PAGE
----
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April 21, 2014

Downward Dogma: The Hindu Threat

Islamophobia is so 2010.

To meet the more current threat totally not facing our nation, one must travel to the town of Encinitas—located on the California coast between San Diego and Los Angeles.

Encinita’s local school district has received a $533,000 grant from a local yoga studio enabling students to learn about healthy eating, cultivating small gardens, and… (*cue shrieking violins from Hitchcock film*) Ashtanga yoga. Elementary school students in the district began taking yoga for 30 minutes, twice per week. Parents can opt their kids out of the program, but only 3 to 4 families at each school have chosen to do so.

Radical Hindu militants.

Theocratic Hindu radicals, shirking their responsibility to play violent video games.

You already know where this is going. A handful of local yahoos freaked out and conjured visions of their wee ones being indoctrinated with exotic Hindu hatred of Jesus. Words that begin and end in a vowel are not to be trusted.

What’s amusing about their phobia is that yoga couldn’t be more mainstream at this point. Approximately 22 million Americans practice it, and it’s a good bet that the majority of them have never read the Bhagavad Gita—Hindu’s 700-verse sacred text.

Eugene Ruffin is a Catholic who runs a Highway 101 yoga studio near Encinitas.

“It’s hard to know how to respond to someone who says if you touch your toes, you’re inviting the devil into your soul,” Ruffin told the LA Times, adding that those who go to his yoga studio are predominantly Christians and Jews.

Ergo, the militant Hindu uprising appears to be a massive failure on par with the surging tide of Sharia Law imagined by your crazy uncle.

saraklaudtwhitney

Sara Whitney paying homage to the dragonfly in her Juneau studio.

Sara Whitney is the vice president of Rainforest Yoga in Juneau, Alaska, and a certified yoga teacher. She’s also the mother of two young school kids, so I asked for her perspective on the Encinitas YogaGate controversy

“Yoga is not a religion—it’s a system of self-care that can be practiced by anyone with any belief system, regardless of the culture from which it arose,” Whitney explained to me. “It teaches children a lot about their bodies and how to calm themselves, and helps them develop self-control as well as strength and all the general benefits of exercise you’d expect.”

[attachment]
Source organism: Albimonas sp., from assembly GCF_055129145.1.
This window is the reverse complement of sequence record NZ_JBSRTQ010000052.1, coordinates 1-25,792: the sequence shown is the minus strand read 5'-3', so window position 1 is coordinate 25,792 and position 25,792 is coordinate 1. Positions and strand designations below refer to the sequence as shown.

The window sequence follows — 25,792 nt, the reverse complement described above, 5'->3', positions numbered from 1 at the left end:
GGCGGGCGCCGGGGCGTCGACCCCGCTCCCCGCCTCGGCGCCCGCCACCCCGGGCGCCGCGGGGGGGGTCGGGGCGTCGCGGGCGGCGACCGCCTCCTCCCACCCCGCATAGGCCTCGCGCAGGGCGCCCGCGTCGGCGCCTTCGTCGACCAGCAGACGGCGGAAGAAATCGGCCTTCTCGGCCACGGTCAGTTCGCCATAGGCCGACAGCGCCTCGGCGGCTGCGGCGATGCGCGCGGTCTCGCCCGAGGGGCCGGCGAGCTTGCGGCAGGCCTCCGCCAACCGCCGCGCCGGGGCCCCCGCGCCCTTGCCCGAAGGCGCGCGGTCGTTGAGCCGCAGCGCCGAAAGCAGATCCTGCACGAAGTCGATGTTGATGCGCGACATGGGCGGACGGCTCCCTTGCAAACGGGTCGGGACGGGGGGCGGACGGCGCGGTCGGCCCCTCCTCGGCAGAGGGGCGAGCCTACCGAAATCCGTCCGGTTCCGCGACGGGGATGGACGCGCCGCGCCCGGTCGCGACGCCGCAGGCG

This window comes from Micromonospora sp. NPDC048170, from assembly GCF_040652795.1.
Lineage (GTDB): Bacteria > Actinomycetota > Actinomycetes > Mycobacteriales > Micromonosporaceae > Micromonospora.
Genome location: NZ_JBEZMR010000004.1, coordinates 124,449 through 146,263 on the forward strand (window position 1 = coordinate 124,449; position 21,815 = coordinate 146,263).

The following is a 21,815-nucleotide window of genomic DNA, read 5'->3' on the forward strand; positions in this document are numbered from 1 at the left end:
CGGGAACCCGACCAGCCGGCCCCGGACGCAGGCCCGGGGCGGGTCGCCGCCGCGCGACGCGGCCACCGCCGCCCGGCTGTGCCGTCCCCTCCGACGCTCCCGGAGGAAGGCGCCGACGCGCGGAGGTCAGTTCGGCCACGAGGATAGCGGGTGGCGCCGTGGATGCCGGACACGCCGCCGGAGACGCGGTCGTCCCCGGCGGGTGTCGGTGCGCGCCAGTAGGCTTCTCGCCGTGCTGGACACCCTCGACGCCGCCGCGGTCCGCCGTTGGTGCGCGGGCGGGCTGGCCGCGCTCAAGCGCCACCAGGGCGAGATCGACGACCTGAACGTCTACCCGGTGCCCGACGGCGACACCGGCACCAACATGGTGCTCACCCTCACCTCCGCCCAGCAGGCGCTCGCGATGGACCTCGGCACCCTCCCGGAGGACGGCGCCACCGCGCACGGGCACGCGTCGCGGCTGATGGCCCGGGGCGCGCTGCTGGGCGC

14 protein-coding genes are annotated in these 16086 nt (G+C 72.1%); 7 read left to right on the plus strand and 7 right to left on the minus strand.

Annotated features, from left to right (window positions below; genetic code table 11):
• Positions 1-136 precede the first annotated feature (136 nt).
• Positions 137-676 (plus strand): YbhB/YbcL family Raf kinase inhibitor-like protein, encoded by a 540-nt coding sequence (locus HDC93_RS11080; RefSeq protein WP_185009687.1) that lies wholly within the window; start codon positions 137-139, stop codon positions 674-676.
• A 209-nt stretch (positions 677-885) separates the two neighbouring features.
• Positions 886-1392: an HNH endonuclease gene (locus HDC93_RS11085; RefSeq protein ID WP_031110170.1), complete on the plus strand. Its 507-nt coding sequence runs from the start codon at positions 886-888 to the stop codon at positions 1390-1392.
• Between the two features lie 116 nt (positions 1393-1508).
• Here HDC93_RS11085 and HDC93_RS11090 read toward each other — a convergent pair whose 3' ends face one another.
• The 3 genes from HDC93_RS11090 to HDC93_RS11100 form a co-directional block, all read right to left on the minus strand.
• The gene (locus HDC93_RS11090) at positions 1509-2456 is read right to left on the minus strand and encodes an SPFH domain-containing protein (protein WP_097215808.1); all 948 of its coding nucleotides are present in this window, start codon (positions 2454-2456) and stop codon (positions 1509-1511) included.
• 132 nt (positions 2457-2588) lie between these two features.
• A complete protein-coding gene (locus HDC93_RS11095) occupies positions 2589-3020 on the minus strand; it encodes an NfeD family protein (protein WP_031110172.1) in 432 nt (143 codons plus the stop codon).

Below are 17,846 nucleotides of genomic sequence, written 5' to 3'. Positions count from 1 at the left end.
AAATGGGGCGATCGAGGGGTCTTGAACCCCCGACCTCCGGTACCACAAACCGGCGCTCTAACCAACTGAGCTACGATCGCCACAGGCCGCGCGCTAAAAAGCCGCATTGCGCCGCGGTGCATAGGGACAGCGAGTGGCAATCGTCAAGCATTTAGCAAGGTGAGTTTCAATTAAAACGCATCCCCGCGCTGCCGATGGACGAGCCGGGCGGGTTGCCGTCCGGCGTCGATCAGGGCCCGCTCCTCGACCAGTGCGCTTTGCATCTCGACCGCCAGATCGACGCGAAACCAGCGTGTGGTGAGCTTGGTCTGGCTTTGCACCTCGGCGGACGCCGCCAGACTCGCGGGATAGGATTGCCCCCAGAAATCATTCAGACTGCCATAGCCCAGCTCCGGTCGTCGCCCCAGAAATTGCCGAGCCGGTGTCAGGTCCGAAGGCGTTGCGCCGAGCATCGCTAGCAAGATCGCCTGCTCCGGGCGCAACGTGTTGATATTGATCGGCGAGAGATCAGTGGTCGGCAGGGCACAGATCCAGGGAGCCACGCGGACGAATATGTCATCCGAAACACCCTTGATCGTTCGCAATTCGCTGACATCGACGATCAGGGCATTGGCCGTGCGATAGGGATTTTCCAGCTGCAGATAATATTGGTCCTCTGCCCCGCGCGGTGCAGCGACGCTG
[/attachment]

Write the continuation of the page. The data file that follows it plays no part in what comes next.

So it’s like gym class?

“It’s more than just exercise. Giving kids the mental space to be quiet and pay attention to their breath during the day will help them focus in school and probably get along better with each other, too. Kids need stress relief just as much as adults, and it’s a shame that misconceptions about what yoga is might prevent these kids from benefiting from an opportunity like this.”

In the aftermath of Sandy Hook and other school tragedies, it seems perverse that this is what some would seek to vanquish in court.

Namaste.

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8 Responses to “Downward Dogma: The Hindu Threat”
  1. mlaiuppa says:

    The Self Realization Fellowship Ashram in located right on the coast in Encinitas and I’m sure the locals are quite educated on what yoga does and does not entail. I’m sure they’re aware it is a passive physical exercise that reduces stress on the mind and the body. Something our students could certainly benefit from.

    The flack is coming from the ignorant. You know. The kind of right wing talibangelical nut jobs that want to control everyone else’s life. Unfortunately there are some conservative Xtian whackjobs in the county. They are the ones that don’t allow Halloween parades and try to get Harry Potter taken off library shelves. They are the minority. But they also have money, scream loud and hire lawyers. It doesn’t matter if they can opt out their kids. They want to make sure no one else’s kids can participate either.